What I’m Reading

Here’s some of the books that I’m currently in the midst of or have just recently finished that you may find interesting…

The God Who Trusts by Curtis Holtzen

Dr. Holtzen is a Philosophical Theologian who I got to know originally when I took a class with him at HIU and have recently enjoyed knowing him as a colleague. He offers an argument that in order to love, God actually needs to have faith, and that he has faith in you and I. If God is love, and if love always hopes (as 1 Cor 13 says), then it’s interesting to think about what it means for God to hope, and what that means for his character and our interaction with him. 

Lost Connections by Johann Hari

I picked this up after listening to the Goop Podcast episode with him on it. Hari as a journalist is trying to understand what really causes depression and anxiety and what we can do about it. He does a good job of deconstructing some of the common assumptions and cultural myths that many of us have bought into.

The Pioneers by David McCullough

I often say that if I had been reading books like McCullough’s when I was in school, I may have actually really enjoyed history class. This is his latest work telling the story of the settling of the Northwest Territory, particularly through the lens of one city in Ohio on the Ohio river and a handful of people involved in that city in various ways. 

Talking to Strangers by Malcolm Gladwell

I rarely listen to audiobooks, but had enough people tell me that was the best way to engage this book, that’s exactly how I “read” this book. Each chapter is like a well produced podcast of the chapter. Gladwell is always great, and this may be my favorite book of his. In the midst of a contentions time in our country, he writes about how we make sense of interacting with and understanding people we don’t know and strangers. Like everything he does, it’s interesting, drawing on several different data sets to make connections you may have not considered before.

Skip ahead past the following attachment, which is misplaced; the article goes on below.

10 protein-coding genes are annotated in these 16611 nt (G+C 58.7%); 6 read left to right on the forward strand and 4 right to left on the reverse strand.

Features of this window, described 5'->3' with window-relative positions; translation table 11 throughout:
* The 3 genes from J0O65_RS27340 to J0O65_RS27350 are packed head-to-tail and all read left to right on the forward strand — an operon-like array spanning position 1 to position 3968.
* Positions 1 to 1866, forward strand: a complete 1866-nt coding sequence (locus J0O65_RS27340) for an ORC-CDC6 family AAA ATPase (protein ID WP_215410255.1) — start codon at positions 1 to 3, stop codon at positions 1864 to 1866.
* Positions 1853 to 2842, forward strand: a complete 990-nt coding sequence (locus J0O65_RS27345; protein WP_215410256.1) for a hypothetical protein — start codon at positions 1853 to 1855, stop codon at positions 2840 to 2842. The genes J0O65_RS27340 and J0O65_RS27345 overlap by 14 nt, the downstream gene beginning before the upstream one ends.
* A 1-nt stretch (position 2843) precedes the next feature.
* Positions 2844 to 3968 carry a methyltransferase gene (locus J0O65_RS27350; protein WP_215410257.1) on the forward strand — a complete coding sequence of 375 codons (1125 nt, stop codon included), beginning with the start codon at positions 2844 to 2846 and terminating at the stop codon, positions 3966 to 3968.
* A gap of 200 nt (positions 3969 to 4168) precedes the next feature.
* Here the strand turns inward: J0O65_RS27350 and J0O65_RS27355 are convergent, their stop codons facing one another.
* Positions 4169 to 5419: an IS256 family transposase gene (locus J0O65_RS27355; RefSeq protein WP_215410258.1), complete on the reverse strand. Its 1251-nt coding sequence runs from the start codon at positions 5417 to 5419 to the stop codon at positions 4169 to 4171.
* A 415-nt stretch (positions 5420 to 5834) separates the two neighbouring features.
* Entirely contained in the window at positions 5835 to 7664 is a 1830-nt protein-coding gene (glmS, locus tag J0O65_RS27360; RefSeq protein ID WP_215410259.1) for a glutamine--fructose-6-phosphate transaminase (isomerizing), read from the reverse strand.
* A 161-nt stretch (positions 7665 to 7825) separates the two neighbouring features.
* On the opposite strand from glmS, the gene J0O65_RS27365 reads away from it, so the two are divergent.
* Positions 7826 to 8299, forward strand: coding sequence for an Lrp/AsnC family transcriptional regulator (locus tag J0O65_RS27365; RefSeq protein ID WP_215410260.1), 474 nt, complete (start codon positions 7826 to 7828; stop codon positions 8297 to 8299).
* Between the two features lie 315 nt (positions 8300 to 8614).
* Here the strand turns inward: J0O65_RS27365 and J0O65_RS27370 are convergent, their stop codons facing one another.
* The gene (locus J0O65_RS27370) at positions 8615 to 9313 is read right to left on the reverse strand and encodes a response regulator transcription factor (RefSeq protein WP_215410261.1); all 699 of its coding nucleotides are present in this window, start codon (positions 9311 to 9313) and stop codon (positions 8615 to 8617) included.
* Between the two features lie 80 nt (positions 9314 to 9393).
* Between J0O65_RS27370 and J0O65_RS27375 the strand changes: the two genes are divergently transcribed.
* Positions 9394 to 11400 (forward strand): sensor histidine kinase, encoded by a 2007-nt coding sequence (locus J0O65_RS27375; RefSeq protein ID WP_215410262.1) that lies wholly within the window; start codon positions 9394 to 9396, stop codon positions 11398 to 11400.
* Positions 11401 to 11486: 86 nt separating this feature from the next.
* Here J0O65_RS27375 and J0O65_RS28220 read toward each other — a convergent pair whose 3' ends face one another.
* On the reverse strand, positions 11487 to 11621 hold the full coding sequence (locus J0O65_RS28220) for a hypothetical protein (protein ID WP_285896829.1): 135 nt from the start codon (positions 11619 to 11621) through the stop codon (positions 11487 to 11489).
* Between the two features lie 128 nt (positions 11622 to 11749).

That All Shall Be Saved by David Bentley Hart

David Bentley Hart is an Eastern Orthodox Scholar who is unpacking and offering a defense for his view of Christian Universalism or what some call Universal Reconciliation. This is one of the three major accepted Christian views of Hell and Hart offers a impassioned defense both biblically and philosophically for why he thinks this is the best way to understand the afterlife and God’s relation with all of humanity. While a lot of people won’t agree with Hart on this book, I think this will become one that many will read and wrestle with and will become one of the essential readings on trying to understand various points of view on Hell. Be warned, however, if you do read it, that Hart comes off arrogant in his own confidence. It can be a turn off to some. For me, it made me laugh out loud quite a bit.

Things I’m Watching and Listening To

Brene Brown: The Call to Courage on Netflix 

I’m not afraid to admit that I’m a Brene Brown fan. Her book, Daring Greatly was significant for me in giving some language and direction for what it looks like to pursue what she calls whole-hearted living. Her Netflix special came at a good time for me, entering into a new season that requires new kinds of vulnerability (like starting this newsletter). Watch this for a good reminder on not letting yourself be defined by scarcity and uncertainty. 

Preach Podcast: The Rise, Fall, and Return of VeggieTales

While I knew a lot of the details of the rise and fall of VeggieTales from Phil Vischer’s autobiography, Me Myself and Bob, I found this 2 part podcast to be interesting and well done. If you grew up on VeggieTales, used to watch them in your college dorm, or show them to your kids and wondered what happened, this will give you some insight into their story as well as some thoughts to consider on what happens when you start to make God your excuse to pursue bigger and more all with a covering of spiritual language.